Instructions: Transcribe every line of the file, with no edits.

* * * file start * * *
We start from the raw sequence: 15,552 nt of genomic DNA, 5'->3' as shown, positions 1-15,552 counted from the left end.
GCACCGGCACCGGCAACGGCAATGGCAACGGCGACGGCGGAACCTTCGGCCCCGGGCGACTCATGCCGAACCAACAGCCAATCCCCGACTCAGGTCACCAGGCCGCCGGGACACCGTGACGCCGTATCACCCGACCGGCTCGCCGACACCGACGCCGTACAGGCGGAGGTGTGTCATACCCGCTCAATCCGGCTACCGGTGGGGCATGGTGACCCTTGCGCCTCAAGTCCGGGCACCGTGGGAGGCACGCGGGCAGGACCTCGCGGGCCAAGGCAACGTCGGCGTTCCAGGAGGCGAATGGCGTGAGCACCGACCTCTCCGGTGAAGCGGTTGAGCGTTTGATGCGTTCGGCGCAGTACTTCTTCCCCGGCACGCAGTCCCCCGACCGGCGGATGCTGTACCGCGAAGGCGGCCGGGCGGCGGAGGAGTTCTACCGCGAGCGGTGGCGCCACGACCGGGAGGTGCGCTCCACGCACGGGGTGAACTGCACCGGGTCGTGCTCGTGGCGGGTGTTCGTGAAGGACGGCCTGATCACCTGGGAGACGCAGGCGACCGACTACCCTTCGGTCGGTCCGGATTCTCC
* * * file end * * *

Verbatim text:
We start from the raw sequence: 15,552 nt of genomic DNA, 5'->3' as shown, positions 1-15,552 counted from the left end.
GCACCGGCACCGGCAACGGCAATGGCAACGGCGACGGCGGAACCTTCGGCCCCGGGCGACTCATGCCGAACCAACAGCCAATCCCCGACTCAGGTCACCAGGCCGCCGGGACACCGTGACGCCGTATCACCCGACCGGCTCGCCGACACCGACGCCGTACAGGCGGAGGTGTGTCATACCCGCTCAATCCGGCTACCGGTGGGGCATGGTGACCCTTGCGCCTCAAGTCCGGGCACCGTGGGAGGCACGCGGGCAGGACCTCGCGGGCCAAGGCAACGTCGGCGTTCCAGGAGGCGAATGGCGTGAGCACCGACCTCTCCGGTGAAGCGGTTGAGCGTTTGATGCGTTCGGCGCAGTACTTCTTCCCCGGCACGCAGTCCCCCGACCGGCGGATGCTGTACCGCGAAGGCGGCCGGGCGGCGGAGGAGTTCTACCGCGAGCGGTGGCGCCACGACCGGGAGGTGCGCTCCACGCACGGGGTGAACTGCACCGGGTCGTGCTCGTGGCGGGTGTTCGTGAAGGACGGCCTGATCACCTGGGAGACGCAGGCGACCGACTACCCTTCGGTCGGTCCGGATTCTCC